California Auditor Accuses Sheriff of Misusing Cannabis Fees to Fund Raids

Published on August 10, 2017 · Last updated July 28, 2020
Clint Snyder, assistant executive officer of the Central Valley Regional Water Quality Control Board, speaks about environmental damage from illegal marijuana farms in a Northern California County at the Calaveras County Sheriff's office in San Andreas, Calif., on Thursday, Aug. 3, 2017. Snyder is standing next to photos taken by the Calaveras Sheriff's office during a multi-day raid of illegal farms. (AP Photo/Kathleen Ronayne)

SAN FRANCISCO (AP) — A California county auditor is accusing a sheriff of improperly spending some of the $1 million his department received in fees from legal cannabis growers to go after illegal operators.

It’s the latest skirmish over pot in a rural county confronting a massive influx of marijuana growers in the run up to Jan. 1 when recreational cannabis sales becomes legal in California.

Calaveras County sheriff Rick DiBasilio denies the auditor’s charge that he can only use the money for background checks and other permit-related activity. He says busting illegal pot operations is necessary to regulate marijuana in the county, and is working with county officials on resolving the issue. The sheriff declined further comment.

“So far there's been very minimal corrective action from the sheriff.”

California counties and cities have been wrangling with whether to allow recreational cannabis operations within their borders since voters passed Proposition 64 in November. Some have already enacted outright bans while others embrace marijuana as a financial boost.

In Calaveras, residents are deeply divided over the county’s year-old decision to permit medical marijuana farmers who pay $5,000 application fees and pass background checks. Marijuana foes said the county’s new ordinance has attracted a large number of undesirable drug dealers, leading to higher crime and community upheaval.

Four of the five supervisors who enacted the ordinance last year have been replaced by candidates who vowed to repeal the ordinance and ban all marijuana operations. But their plan to repeal has been slowed by legal threats from the farmers who have already paid a combined $3.7 million in fees to the county.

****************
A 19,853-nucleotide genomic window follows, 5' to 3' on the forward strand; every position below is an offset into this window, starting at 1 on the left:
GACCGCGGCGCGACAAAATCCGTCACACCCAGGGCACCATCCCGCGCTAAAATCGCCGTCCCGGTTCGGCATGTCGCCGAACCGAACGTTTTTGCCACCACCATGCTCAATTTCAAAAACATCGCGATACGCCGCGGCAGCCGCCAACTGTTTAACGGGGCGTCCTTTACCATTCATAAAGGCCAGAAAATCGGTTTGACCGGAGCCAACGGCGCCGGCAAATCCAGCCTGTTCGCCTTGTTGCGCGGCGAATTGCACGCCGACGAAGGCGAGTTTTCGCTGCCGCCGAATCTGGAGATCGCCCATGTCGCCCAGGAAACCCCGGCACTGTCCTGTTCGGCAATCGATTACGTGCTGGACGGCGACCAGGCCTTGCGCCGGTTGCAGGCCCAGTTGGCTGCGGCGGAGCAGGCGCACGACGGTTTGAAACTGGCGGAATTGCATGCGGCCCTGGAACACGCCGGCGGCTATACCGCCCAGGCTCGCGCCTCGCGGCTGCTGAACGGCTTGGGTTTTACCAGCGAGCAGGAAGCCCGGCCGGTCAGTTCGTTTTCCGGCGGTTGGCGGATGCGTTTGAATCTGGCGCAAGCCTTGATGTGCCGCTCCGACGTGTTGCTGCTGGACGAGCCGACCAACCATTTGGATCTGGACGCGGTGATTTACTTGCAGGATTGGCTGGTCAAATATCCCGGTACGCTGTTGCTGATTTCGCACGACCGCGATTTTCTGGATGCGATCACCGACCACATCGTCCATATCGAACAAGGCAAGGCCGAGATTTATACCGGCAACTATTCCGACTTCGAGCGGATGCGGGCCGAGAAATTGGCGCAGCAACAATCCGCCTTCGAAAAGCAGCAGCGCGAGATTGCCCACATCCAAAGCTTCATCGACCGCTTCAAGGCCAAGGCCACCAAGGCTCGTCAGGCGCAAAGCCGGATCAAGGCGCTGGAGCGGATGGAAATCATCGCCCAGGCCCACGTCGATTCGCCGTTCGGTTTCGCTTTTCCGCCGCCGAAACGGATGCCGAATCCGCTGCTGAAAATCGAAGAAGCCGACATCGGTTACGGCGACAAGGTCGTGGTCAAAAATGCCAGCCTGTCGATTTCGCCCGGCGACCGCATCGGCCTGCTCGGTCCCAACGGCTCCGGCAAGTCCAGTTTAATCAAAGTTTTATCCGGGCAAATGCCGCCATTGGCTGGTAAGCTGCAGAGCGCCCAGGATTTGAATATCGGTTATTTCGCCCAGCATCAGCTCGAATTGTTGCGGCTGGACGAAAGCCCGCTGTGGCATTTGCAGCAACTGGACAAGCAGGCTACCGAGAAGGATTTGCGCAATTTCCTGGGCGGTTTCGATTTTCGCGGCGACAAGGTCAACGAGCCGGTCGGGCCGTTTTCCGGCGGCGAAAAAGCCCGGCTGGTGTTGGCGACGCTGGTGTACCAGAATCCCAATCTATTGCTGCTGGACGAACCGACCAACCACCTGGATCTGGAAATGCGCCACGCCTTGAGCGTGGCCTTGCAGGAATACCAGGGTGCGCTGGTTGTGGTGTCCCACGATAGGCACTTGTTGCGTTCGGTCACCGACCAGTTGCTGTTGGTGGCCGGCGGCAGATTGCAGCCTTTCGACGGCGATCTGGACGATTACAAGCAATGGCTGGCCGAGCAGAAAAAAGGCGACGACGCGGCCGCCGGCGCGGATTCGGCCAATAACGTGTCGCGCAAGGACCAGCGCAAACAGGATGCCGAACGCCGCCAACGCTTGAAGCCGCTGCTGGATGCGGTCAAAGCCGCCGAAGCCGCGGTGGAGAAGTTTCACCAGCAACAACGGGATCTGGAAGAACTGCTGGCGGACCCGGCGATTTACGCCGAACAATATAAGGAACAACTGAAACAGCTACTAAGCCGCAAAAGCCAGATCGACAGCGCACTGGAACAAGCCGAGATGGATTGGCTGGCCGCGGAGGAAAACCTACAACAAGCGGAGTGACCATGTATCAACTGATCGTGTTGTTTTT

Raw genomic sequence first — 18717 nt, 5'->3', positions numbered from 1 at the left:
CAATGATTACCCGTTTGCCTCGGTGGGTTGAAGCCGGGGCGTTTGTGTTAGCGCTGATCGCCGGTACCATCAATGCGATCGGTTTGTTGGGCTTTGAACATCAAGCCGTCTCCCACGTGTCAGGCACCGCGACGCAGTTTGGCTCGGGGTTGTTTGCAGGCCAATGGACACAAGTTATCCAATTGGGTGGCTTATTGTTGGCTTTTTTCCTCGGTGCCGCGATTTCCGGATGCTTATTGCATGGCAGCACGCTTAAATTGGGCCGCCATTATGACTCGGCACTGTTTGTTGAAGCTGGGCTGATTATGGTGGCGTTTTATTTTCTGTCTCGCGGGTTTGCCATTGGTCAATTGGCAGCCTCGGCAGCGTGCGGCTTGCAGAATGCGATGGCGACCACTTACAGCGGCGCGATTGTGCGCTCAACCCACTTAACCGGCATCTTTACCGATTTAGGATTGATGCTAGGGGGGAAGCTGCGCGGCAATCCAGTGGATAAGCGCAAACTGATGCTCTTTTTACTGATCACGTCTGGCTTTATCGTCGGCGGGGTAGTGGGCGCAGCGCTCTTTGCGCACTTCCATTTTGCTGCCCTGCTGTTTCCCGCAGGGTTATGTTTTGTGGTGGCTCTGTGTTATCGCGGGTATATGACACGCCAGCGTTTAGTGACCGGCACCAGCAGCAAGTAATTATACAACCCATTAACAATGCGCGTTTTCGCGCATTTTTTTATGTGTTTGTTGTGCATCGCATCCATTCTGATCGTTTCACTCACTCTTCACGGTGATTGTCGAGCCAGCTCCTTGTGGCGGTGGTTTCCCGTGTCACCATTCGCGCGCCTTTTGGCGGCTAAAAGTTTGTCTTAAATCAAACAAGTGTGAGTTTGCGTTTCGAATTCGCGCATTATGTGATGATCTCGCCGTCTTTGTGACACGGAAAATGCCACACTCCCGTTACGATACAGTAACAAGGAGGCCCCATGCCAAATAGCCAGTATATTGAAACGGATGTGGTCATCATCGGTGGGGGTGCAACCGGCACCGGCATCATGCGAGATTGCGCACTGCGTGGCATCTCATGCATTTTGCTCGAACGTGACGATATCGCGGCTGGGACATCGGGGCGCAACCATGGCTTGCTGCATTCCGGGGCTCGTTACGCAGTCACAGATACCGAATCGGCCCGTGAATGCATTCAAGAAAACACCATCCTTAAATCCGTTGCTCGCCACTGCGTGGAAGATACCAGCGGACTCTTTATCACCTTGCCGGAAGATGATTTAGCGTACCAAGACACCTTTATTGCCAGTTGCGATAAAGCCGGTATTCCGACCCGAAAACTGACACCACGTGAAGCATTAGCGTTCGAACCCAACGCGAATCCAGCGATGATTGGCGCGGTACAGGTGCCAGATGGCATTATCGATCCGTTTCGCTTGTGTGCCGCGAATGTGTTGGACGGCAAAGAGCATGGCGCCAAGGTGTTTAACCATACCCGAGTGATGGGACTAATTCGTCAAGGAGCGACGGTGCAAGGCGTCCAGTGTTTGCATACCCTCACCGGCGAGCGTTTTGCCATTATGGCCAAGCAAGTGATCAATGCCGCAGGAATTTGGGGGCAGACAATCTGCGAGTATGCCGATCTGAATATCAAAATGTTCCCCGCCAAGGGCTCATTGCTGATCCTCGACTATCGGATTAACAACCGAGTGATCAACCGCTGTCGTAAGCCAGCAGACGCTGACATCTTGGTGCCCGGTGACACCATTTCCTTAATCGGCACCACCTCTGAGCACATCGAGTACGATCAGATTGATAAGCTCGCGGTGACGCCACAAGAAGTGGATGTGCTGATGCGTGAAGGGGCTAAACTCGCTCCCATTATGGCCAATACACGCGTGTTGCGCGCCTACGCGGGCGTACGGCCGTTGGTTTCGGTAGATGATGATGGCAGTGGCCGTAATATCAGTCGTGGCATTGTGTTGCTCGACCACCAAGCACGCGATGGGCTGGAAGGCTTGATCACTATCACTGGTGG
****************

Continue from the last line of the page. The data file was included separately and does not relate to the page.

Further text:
It’s those fees that auditor Rebecca Callen said the sheriff improperly tapped to help finance cannabis farm raids and arrests.

Callen said in an interview with Capital Public Radio KXJZ she has been warning the sheriff of her concerns, but it appears he has spent about $120,000 on law enforcement activities not related to the marijuana ordinance. She believes money collected from the permits should only be spent for things such as background checks and other permit-related activity.

“So far there’s been very minimal corrective action from the sheriff,” Callen told the station. Callen did not return several phone calls from The Associated Press to her office and home voicemail this week.

In a prepared statement Thursday, the sheriff said he has “resolved” the issue with county lawyers and the board of supervisors.

“We are aware of the concerns raised by the use of certain funds for eradication activities, and have been in useful negotiations to resolve differences in the interpretation of applicable law,” DiBasilio said.

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County administrator Tim Lutz said Thursday that he believes the sheriff has spent the marijuana fees appropriately, but said officials were working on updating and clarifying its cannabis regulations.

The rural county is nestled in the Sierra Nevada foothills about 125 miles (200 kilometers) east of San Francisco. It has always attracted marijuana growers because of its temperate climate, inexpensive land and proximity to urban areas.

But the region’s popularity as a marijuana destination soared after a 2015 wildfire that killed two people and destroyed 900 buildings, turning forests into prime farmland and depressing real estate prices even more.

Outside growers, many paying cash to landowners motivated by the fire to sell, flooded in, overwhelming local law enforcement officials and county resources.

“It was a perfect storm,” Lutz said.

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